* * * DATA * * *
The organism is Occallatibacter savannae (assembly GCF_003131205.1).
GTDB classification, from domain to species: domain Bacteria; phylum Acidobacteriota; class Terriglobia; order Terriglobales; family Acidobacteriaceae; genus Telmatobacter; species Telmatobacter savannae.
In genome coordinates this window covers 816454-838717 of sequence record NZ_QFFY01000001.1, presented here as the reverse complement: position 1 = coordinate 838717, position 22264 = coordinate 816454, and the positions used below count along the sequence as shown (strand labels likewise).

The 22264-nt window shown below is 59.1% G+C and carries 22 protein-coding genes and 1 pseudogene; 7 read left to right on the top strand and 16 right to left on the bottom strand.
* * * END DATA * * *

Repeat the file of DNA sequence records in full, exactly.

The organism is Occallatibacter savannae (assembly GCF_003131205.1).
GTDB classification, from domain to species: domain Bacteria; phylum Acidobacteriota; class Terriglobia; order Terriglobales; family Acidobacteriaceae; genus Telmatobacter; species Telmatobacter savannae.
In genome coordinates this window covers 816454-838717 of sequence record NZ_QFFY01000001.1, presented here as the reverse complement: position 1 = coordinate 838717, position 22264 = coordinate 816454, and the positions used below count along the sequence as shown (strand labels likewise).

The 22264-nt window shown below is 59.1% G+C and carries 22 protein-coding genes and 1 pseudogene; 7 read left to right on the top strand and 16 right to left on the bottom strand.